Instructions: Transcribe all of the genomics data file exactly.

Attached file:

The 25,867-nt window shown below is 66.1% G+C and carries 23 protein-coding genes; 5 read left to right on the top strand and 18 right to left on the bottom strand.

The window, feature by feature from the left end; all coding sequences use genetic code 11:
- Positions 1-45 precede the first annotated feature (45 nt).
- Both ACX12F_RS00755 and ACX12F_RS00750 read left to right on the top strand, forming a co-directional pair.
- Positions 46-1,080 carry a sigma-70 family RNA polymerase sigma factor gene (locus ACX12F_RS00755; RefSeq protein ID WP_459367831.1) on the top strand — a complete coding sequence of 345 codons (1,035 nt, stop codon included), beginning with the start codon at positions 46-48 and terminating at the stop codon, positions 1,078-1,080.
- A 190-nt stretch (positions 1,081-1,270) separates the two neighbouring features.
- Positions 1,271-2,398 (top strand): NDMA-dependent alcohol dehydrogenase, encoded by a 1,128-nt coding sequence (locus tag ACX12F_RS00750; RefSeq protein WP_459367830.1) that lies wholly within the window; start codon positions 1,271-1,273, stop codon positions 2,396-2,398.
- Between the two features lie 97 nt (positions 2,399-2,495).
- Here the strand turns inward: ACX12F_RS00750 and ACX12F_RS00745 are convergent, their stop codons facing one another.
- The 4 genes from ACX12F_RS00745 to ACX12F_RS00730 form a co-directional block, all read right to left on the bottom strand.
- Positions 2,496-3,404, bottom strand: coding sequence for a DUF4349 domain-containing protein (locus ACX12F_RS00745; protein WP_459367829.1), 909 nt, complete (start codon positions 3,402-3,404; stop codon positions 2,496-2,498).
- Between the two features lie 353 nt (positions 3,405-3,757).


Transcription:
The 25,867-nt window shown below is 66.1% G+C and carries 23 protein-coding genes; 5 read left to right on the top strand and 18 right to left on the bottom strand.

The window, feature by feature from the left end; all coding sequences use genetic code 11:
- Positions 1-45 precede the first annotated feature (45 nt).
- Both ACX12F_RS00755 and ACX12F_RS00750 read left to right on the top strand, forming a co-directional pair.
- Positions 46-1,080 carry a sigma-70 family RNA polymerase sigma factor gene (locus ACX12F_RS00755; RefSeq protein ID WP_459367831.1) on the top strand — a complete coding sequence of 345 codons (1,035 nt, stop codon included), beginning with the start codon at positions 46-48 and terminating at the stop codon, positions 1,078-1,080.
- A 190-nt stretch (positions 1,081-1,270) separates the two neighbouring features.
- Positions 1,271-2,398 (top strand): NDMA-dependent alcohol dehydrogenase, encoded by a 1,128-nt coding sequence (locus tag ACX12F_RS00750; RefSeq protein WP_459367830.1) that lies wholly within the window; start codon positions 1,271-1,273, stop codon positions 2,396-2,398.
- Between the two features lie 97 nt (positions 2,399-2,495).
- Here the strand turns inward: ACX12F_RS00750 and ACX12F_RS00745 are convergent, their stop codons facing one another.
- The 4 genes from ACX12F_RS00745 to ACX12F_RS00730 form a co-directional block, all read right to left on the bottom strand.
- Positions 2,496-3,404, bottom strand: coding sequence for a DUF4349 domain-containing protein (locus ACX12F_RS00745; protein WP_459367829.1), 909 nt, complete (start codon positions 3,402-3,404; stop codon positions 2,496-2,498).
- Between the two features lie 353 nt (positions 3,405-3,757).